And the winner is ...

Cold, Hard Football Facts for Jan 31, 2008



And it's all come down to this.
 
Our Super Bowl Friday Beer Run is more explicit than the contents of your hard drive, as we use our Quality Stats to determine who really has those little advantages that will help them win the biggest game of the year.
 
And the Super Bowl has never been bigger than it is this year. One way or another, history will be made by about 10 p.m. Sunday, Feb. 3. Either the Patriots will have secured a place in history, ending the year as the first team in history to go 19-0 and as the single most dominant team in NFL history. Or the plucky Giants will have pulled off the most improbable playoff run since the PokerNet.com guy raced naked across the field in Super Bowl XXXVIII and the biggest upset since Washington State journalism student Mark Sandritter toppled the Broadsheet Bully with a first-round KO.
 
As for the Cold, Hard Football Facts, the Giants have been our foil here in the 2007 playoffs. We're 5-5 vs. the spread and 6-4 straight up this postseason, three of our four head-to-head losses courtesy of your NFC champion New York Giants.
 
Can they shock the world (and, more importantly, us) again with a win over the mighty Patriots? Let's find out.
 
 
 
SUNDAY, 6 P.M., Fox
N.Y. GIANTS at NEW ENGLAND
Teams
14-5
Overall Record (inc. playoffs)
18-0
4-5
Quality Record (inc. playoffs)
9-0
+2.1 PPG
+13.1 PPG
+2.0 (13)
+20.8 (1) 
13.90 YPPA (24)
16.84 YPPA (6)
14.214 YPPS (13)
11.17 YPPS (1)
10.33 (6t)
5.67 (1t)
5.33 (1)
11.0 (7t)
5.51 (23)
7.79 (1)
83.4 (17)
78.1 (11)
-8 (23t)
+27 (2)
22.0 (28)
14.0 (10)
+11.5
Line
-11.5
53.5
Over/Under
53.5
* Indexes reflect regular-season finishes only. 
 
Vs. Quality Opponents 
This remains one of the most impressive statistics in NFL history, and we ain't talkin' bout the Giants. The Patriots have won all nine of their games against Quality Opponents, including eight against teams that made the playoffs -- and they did it by an average of nearly two touchdowns a game (+13.1 PPG). None of the other commonly cited superteams in the post-merger era (i.e., 1985 Bears, 972 Dolphins) faced or beat as many Quality Teams. On the other sideline, the Giants were 1-5 against Quality Opponents in the regular season, and are at 4-5 with their stirring playoff run. It's an impressive postseason run, but still adds up to average and is no match for New England's historic production against winning clubs.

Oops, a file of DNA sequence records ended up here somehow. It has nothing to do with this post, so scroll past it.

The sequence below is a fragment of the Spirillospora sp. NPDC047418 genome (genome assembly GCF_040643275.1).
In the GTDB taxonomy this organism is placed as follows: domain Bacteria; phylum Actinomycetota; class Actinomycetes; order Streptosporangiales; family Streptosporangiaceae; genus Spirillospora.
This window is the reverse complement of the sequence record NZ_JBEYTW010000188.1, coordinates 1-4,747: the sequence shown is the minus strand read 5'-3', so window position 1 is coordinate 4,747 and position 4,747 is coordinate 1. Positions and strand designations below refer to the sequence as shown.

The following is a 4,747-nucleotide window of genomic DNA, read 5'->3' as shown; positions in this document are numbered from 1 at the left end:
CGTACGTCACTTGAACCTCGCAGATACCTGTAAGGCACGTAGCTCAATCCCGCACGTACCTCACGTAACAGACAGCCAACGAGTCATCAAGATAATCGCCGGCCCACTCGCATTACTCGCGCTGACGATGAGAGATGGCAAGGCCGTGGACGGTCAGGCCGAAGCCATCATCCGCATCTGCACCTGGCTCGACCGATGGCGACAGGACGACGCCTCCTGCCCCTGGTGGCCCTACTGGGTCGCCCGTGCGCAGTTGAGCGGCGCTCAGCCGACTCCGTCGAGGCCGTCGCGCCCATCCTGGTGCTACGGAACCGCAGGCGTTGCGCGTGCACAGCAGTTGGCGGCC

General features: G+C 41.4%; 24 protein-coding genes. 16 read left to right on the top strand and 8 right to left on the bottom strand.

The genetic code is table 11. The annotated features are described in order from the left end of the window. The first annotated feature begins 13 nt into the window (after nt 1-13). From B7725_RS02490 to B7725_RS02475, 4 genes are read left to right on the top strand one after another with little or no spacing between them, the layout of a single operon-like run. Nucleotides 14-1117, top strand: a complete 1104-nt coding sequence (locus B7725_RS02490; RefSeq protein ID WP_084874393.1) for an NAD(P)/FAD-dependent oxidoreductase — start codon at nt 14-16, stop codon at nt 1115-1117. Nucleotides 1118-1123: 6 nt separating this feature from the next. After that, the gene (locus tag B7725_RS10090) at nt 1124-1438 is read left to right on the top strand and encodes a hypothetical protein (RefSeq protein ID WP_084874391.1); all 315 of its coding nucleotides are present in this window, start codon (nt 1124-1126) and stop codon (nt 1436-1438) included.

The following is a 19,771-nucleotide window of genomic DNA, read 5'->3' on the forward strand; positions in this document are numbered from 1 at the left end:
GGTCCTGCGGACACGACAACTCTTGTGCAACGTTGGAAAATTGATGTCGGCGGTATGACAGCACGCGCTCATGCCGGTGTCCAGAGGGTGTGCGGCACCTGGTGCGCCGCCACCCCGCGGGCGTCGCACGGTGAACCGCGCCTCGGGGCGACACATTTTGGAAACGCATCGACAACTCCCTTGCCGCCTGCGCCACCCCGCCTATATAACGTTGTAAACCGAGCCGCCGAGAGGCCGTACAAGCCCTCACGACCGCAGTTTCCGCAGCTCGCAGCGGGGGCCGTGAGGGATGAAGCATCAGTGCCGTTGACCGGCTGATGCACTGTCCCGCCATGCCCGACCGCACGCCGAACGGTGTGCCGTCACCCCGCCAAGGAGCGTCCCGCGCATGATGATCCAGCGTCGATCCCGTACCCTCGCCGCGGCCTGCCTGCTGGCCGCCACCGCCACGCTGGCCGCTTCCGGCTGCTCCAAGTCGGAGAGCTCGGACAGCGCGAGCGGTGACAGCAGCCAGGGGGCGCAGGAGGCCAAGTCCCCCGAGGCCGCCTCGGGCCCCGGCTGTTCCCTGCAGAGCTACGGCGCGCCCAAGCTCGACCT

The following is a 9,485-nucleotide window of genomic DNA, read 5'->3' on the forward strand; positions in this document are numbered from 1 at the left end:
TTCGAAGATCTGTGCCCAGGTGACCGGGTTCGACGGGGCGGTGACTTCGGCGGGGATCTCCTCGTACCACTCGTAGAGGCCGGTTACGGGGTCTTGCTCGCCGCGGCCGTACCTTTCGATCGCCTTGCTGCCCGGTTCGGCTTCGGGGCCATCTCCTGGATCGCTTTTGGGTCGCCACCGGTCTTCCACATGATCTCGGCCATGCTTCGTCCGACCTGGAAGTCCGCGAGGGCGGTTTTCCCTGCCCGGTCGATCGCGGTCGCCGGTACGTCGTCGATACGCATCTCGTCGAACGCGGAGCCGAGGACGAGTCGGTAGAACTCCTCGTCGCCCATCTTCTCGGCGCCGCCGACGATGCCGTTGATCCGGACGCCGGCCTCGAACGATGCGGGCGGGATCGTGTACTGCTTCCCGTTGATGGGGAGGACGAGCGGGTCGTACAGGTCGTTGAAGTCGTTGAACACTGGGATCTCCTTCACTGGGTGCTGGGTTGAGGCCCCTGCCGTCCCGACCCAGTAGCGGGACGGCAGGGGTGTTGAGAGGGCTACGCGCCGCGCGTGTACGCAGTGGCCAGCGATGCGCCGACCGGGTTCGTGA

Advantage: Big edge to New England
 
 
Relativity
This stat measures the performance of each team relative to the average performance of their opponents. New England smashed all known boundaries this year, beating their regular-season opponents by +20.8 PPG above their average game. The Giants were a mere +2.0 PPG in terms of Relativity. (In fact, New York's three-point loss to the Patriots in Week 17 was its greatest performance of the year relative to the average performance of their opponent.)
 
Even if we include the playoffs, in which the Patriots have sent fans into a hand-wringing tizzy by winning by an average of just +10.0 PPG, and the Giants have sent their fans into delirious exultations winning by an average of +5.7 PPG, the Relativity Index shows no contest:
  • the Patriots have bested their 18 opponents by +20.3 PPG above average
  • the Giants have bested their 19 opponents by +3.5 PPG above average
The Giants literally have to play so far above their heads that their noses bleed for a week to 10 days if they have any hope of victory. The Patriots literally have to play so poorly that thrift shops will turn away their threadbare effort.
 
Advantage: Big edge to New England
 
New York's offense vs. New England's defense
Eli Manning has generated all the headlines for his 0 picks in three playoff games. But the strength for New York here is its Offensive Hogs. They ranked No. 6 in the regular season but have declined dramatically here in the playoffs. New York's average per rush attempt has dropped by more than 1 YPA from the regular-season to the playoffs, and Manning has been dropped six times in 91 dropbacks in the postseason. The OL will again be tested by New England's No. 6-ranked Defensive Hogs.
 
But like the Giants on the offensive line, the Patriots have been subpar in the Defensive Hog Index numbers in the postseason, allowing 4.2 YPA (10th among the 12 playoff teams) and forcing just 6.94 percent Negative Pass Plays (down from 11.52 percent in the regular season).
 
New York's passing game was below average in the regular season (23rd in Passing Yards Per Attempt), and looked to be its Achille's heel when sizing up a postseason field filled with great pass defenses. The Giants, though, have averaged a solid 6.58 YPA in the postseason while playing three great secondaries. New England's secondary, No. 11 in Defensive Passer Rating in the regular season, has allowed its two opponents a collective 71.7 passer rating in the postseason, No. 4 among the 12 playoff teams. The Patriots have the slight edge here.